Anderway

Croatia – A Leap of Faith

By October 22, 2014 Architecture, Food, People, Places, Travel

Leaving the town of Split in broad daylight was a lot easier then entering it in the dark. We decided to skip seeing Diocletian’s Palace as most of the reviews compared its built-out atmosphere to an amusement park, and instead prioritized jumping the border into Bosnia-Herzegovina (BiH) to visit the city of Mostar and its famous old town and bridge.

Добро пожаловать в кириллических дорожных знаков

We were a bit nervous as this was the first time we’d driven across a border alone (i.e., not inside a bus, train or plane). Not to mention we couldn’t speak the language. And, uh, the road signs were in Cyrillic (кириллица), and once we crossed the border none of the roads were recognized by our GPS so we were flying blind.   Many of the tumbledown villages we passed were still scarred from the Homeland War back in the 90s. This was by far the poorest region we’d visited on our travels, and the grim surroundings became much more so as low black clouds brought a steady rain to the dirt roads.  The deeper we penetrated into the country, the more I had to play “speed trap.” The local polijica are pretty notorious for revenue-generation through ever-changing speed zones. The deep canyons, curvy road and overhanging trees made seeing the signs a challenge, a fact that was fully exploited by the local officers using speed guns and paddles used to wave over drivers.

Mostar (Мостар) is widely regarded as the cultural capital of BiH, and its picturesque Old Bridge – originally built by the Ottomans in the 16th Century – is also its biggest tourist draw. The first thing we noticed in approaching the city was the beautiful minarets and domes of the town’s mosques (Mostar is 40 percent Muslim). Much of the city still shows signs of the War of Croatian Independence. Bullet holes pock the stucco sides of the schools and homes, and entire blocks are demarked by a solitary wall and blackened piles of stones. Trees and wildflowers poke their leafy stalks out of roofless structures everywhere.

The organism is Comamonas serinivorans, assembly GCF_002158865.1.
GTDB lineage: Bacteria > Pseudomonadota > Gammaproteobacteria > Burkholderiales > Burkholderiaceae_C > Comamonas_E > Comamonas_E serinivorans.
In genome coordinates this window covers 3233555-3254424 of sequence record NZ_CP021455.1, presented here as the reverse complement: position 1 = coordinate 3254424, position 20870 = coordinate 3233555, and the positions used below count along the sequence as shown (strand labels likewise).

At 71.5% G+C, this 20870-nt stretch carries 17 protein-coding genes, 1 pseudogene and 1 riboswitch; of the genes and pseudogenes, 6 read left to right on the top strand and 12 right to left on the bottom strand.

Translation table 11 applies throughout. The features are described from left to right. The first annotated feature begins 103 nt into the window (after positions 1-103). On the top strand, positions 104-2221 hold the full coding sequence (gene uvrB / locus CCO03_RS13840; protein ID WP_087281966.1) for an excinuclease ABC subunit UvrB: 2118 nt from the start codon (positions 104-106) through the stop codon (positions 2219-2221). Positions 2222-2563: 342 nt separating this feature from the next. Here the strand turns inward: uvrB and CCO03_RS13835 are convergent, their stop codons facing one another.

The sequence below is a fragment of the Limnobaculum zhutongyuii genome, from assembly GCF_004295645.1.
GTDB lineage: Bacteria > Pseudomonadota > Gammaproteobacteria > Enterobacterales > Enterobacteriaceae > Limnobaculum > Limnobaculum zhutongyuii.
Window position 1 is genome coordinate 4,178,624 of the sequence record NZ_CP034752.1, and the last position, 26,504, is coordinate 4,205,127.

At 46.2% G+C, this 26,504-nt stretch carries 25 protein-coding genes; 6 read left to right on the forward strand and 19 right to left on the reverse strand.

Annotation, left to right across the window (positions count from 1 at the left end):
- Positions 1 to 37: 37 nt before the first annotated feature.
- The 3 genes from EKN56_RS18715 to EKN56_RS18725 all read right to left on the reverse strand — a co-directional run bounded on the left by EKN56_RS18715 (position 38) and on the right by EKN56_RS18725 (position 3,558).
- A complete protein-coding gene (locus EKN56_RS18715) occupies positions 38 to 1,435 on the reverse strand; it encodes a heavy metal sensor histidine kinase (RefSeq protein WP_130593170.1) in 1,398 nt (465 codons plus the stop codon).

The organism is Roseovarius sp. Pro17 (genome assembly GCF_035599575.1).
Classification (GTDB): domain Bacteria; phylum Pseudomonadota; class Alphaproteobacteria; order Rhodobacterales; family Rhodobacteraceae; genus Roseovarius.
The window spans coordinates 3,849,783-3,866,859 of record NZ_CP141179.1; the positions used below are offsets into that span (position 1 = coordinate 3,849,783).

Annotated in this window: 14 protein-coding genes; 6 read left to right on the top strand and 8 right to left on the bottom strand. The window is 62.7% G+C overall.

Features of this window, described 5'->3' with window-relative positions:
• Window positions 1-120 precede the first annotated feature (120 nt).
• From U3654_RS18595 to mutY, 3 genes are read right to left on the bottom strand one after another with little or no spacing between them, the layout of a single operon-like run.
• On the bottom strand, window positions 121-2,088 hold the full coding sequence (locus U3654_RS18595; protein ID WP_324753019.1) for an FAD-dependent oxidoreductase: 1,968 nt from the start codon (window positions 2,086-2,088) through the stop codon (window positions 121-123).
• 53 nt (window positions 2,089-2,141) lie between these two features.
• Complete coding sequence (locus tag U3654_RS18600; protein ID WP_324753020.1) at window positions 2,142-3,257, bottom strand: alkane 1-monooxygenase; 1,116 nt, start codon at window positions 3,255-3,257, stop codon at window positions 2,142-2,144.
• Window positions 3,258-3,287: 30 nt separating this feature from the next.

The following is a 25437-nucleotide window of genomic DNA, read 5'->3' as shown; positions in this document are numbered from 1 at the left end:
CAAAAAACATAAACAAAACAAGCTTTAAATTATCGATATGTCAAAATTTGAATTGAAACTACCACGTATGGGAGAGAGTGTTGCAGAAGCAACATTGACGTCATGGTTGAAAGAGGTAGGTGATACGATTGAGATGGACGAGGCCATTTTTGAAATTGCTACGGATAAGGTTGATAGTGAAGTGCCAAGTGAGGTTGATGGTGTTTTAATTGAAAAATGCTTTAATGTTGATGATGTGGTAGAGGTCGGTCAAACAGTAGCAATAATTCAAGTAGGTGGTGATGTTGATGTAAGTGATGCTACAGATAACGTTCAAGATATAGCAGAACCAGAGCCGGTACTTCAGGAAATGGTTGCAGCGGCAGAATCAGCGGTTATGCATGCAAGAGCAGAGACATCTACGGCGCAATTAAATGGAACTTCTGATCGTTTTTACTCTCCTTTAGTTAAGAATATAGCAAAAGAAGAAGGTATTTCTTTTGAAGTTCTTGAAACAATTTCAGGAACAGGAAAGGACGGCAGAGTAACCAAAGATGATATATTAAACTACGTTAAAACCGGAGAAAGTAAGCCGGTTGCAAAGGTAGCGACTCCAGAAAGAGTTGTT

We tramped along the main tourist path of Kujundziluk, a knobby street rebuilt from smooth, rounded river rocks rather than true cobblestones. There we found lunch at a restaurant and I tried the Cevapi, which many consider to be the national dish of Bosnia, but abandoned it after two bites. Horrible! Although the dish is definitely one for serious carnivores, I believe the 11 little beef sausages I was served had been sitting in the bottom of a stainless steel warmer for hours. I’ll try it again at a better restaurant should we find ourselves in the Balkans again.

STARI MOST

A relatively short bridge over a narrow river, Stari Most is considered the best example of Isalmic architecture in the Balkins, and is certainly one of the most beautiful bridges we’ve seen. Built in 1566, it stood for 427 years until it was destroyed during the war. BiH rebuilt and reopened the bridge in 2004. At mid-span, Stari Most is 20 meters above the clear, icy waters of the Neretva. We crossed over and flowed amidst the schools of tourists through the bazaar-like atmosphere of the village, with shop owners hustling visitors and sandwich boards of specials placed so that pedestrians are steered near restaurants doors.